For the past 21 years and counting, the Port of New Bedford has been America’s highest grossing commercial fishing port and the epicenter of the industry on the East Coast. According to one recent study, the Port generates – largely through fishing, seafood processing, and related businesses – over $11 billion in economic output and supports nearly 7,000 jobs. The Port is the primary economic engine of Southeastern Massachusetts.
As a means of diversifying the region’s economic base, New Bedford Mayor Jon Mitchell and his Administration have worked for nearly a decade to position New Bedford to become the leader in offshore wind. New Bedford is now in a highly advantageous position to support the emergence of the American offshore wind industry. It is the closest industrial port to the Massachusetts and Rhode Island Wind Energy Areas, the largest cluster of wind energy areas on the East Coast with the acreage to support development of 14 GW of offshore wind power. As a result, the Port of New Bedford has the distinction of being the first U.S. port to host the marshalling and construction of a commercial-scale offshore wind development project. This effort requires a great deal of preparation, investment, and planning, much of which is well underway.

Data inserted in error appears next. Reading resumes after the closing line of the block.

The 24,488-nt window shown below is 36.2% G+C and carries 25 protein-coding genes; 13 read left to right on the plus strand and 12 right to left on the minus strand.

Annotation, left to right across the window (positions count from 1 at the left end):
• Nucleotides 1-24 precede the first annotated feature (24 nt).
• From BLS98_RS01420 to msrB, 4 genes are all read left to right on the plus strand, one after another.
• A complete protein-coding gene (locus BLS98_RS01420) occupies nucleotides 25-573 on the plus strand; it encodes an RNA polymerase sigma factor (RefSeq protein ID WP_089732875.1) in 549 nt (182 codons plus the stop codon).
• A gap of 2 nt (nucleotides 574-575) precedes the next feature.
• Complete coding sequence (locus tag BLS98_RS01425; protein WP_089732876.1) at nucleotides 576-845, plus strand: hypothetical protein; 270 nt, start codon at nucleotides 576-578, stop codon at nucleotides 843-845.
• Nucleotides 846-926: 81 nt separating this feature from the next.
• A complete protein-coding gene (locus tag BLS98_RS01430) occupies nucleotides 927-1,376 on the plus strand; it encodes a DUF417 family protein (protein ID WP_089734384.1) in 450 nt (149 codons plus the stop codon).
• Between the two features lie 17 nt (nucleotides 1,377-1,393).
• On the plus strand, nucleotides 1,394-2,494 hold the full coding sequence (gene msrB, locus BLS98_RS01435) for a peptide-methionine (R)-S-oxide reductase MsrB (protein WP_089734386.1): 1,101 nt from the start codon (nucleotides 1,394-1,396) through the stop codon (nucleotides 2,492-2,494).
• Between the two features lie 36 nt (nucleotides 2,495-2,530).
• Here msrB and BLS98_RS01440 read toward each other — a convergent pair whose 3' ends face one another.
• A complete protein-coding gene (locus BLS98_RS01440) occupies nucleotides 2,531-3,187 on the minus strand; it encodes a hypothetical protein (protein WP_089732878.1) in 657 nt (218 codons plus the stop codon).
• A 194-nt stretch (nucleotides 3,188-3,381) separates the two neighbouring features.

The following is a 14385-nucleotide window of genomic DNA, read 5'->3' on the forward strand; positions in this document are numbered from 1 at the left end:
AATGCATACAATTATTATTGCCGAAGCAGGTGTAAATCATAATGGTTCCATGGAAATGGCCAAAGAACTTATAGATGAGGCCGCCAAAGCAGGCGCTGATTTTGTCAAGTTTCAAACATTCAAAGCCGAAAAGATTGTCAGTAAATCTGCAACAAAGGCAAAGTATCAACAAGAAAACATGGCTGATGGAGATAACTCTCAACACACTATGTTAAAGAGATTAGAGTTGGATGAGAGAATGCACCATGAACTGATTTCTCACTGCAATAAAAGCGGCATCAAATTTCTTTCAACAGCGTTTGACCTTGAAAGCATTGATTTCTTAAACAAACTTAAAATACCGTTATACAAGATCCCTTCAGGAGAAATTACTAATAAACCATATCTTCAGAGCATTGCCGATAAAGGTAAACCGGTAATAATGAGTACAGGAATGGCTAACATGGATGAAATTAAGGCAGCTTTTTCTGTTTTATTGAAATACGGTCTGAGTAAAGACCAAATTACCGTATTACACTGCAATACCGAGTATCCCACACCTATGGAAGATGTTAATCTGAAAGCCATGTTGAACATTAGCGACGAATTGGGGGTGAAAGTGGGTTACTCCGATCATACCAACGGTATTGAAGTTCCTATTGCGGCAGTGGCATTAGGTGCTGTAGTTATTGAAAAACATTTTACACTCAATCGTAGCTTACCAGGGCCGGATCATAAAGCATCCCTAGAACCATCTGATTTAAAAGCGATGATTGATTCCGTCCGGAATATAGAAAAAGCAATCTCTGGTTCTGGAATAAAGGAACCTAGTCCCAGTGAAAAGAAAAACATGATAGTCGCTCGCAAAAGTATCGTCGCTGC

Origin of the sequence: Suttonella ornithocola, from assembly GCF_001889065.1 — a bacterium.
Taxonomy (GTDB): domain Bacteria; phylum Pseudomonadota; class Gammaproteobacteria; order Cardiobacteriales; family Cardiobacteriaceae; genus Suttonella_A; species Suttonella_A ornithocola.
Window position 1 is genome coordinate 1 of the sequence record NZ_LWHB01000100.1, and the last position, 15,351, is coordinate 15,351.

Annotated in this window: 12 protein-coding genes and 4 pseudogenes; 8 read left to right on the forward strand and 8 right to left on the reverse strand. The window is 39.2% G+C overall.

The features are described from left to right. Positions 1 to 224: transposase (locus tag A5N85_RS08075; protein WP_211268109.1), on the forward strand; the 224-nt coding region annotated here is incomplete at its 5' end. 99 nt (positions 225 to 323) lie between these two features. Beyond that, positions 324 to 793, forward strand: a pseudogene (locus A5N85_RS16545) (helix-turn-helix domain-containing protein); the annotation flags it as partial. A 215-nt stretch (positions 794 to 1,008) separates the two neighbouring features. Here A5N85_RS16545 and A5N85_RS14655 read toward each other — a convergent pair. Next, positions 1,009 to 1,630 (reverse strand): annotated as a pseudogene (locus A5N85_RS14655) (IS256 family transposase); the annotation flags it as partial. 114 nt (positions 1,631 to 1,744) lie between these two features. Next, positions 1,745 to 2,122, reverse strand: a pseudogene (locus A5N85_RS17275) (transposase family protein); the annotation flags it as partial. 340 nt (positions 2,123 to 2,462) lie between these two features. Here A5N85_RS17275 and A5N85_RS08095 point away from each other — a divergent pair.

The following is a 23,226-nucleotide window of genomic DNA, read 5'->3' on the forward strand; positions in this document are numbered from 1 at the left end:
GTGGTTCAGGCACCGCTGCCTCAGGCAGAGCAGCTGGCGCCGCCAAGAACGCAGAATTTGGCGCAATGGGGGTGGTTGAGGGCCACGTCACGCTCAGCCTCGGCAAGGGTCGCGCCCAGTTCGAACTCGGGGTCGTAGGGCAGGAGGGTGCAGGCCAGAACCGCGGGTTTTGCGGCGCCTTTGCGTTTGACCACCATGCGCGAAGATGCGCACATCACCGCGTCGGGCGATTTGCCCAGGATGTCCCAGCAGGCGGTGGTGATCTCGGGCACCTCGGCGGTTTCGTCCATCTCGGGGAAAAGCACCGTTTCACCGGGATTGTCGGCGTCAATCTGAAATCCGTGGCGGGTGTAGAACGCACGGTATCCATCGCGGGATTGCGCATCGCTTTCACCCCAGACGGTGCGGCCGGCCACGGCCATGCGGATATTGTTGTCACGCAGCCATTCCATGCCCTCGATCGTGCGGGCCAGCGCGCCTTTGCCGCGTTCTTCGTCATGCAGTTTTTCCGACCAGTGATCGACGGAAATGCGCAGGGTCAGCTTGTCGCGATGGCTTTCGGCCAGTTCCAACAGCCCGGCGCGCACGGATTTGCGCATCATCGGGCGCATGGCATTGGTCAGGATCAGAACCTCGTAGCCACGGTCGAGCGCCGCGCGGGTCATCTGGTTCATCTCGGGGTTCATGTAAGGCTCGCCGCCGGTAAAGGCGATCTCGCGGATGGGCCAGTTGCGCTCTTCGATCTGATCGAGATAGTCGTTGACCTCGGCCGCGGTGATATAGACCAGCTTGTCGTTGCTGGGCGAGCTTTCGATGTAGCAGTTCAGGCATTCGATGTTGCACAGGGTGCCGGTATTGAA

The goal of the New Bedford Port Authority is to promote development that allows both commercial fishing and offshore wind industries to thrive. This paper discusses the various public and private infrastructure investments in the Port. These investments are creating new bulkhead and terminal space as well as rehabilitating derelict waterfront properties. Because New Bedford Harbor is a Superfund site, most of these infrastructure developments are permitted through the State Enhanced Remedy (SER) process. This process enables projects that meet specific criteria through the Record of Decision to be permitted within weeks rather than months. Several public and private projects permitted through the SER process are, by necessity, interdependent..